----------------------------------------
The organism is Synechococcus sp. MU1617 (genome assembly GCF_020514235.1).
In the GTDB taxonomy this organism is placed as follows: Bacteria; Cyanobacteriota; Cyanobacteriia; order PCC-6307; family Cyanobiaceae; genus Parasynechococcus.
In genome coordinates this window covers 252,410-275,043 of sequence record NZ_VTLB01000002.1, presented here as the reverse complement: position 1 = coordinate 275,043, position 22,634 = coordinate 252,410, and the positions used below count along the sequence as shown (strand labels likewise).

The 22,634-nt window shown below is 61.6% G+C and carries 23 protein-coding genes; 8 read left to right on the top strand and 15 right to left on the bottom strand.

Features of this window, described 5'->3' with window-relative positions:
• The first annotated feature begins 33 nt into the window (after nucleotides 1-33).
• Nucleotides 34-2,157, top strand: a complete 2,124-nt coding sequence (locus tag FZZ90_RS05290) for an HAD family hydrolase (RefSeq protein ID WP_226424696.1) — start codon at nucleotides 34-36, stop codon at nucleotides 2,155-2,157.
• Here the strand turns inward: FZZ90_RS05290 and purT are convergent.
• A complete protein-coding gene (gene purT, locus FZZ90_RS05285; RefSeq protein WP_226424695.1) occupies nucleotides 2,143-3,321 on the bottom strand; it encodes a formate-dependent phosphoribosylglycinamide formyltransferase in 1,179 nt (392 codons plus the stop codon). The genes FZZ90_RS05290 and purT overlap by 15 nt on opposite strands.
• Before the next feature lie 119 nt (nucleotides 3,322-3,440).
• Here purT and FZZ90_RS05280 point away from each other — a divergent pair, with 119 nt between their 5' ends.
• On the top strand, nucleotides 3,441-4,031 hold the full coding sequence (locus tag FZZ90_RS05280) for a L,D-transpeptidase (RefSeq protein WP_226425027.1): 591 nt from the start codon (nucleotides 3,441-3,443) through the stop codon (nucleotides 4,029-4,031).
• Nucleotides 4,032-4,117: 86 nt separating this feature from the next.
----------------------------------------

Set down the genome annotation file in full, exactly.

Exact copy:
The organism is Synechococcus sp. MU1617 (genome assembly GCF_020514235.1).
In the GTDB taxonomy this organism is placed as follows: Bacteria; Cyanobacteriota; Cyanobacteriia; order PCC-6307; family Cyanobiaceae; genus Parasynechococcus.
In genome coordinates this window covers 252,410-275,043 of sequence record NZ_VTLB01000002.1, presented here as the reverse complement: position 1 = coordinate 275,043, position 22,634 = coordinate 252,410, and the positions used below count along the sequence as shown (strand labels likewise).

The 22,634-nt window shown below is 61.6% G+C and carries 23 protein-coding genes; 8 read left to right on the top strand and 15 right to left on the bottom strand.

Features of this window, described 5'->3' with window-relative positions:
• The first annotated feature begins 33 nt into the window (after nucleotides 1-33).
• Nucleotides 34-2,157, top strand: a complete 2,124-nt coding sequence (locus tag FZZ90_RS05290) for an HAD family hydrolase (RefSeq protein ID WP_226424696.1) — start codon at nucleotides 34-36, stop codon at nucleotides 2,155-2,157.
• Here the strand turns inward: FZZ90_RS05290 and purT are convergent.
• A complete protein-coding gene (gene purT, locus FZZ90_RS05285; RefSeq protein WP_226424695.1) occupies nucleotides 2,143-3,321 on the bottom strand; it encodes a formate-dependent phosphoribosylglycinamide formyltransferase in 1,179 nt (392 codons plus the stop codon). The genes FZZ90_RS05290 and purT overlap by 15 nt on opposite strands.
• Before the next feature lie 119 nt (nucleotides 3,322-3,440).
• Here purT and FZZ90_RS05280 point away from each other — a divergent pair, with 119 nt between their 5' ends.
• On the top strand, nucleotides 3,441-4,031 hold the full coding sequence (locus tag FZZ90_RS05280) for a L,D-transpeptidase (RefSeq protein WP_226425027.1): 591 nt from the start codon (nucleotides 3,441-3,443) through the stop codon (nucleotides 4,029-4,031).
• Nucleotides 4,032-4,117: 86 nt separating this feature from the next.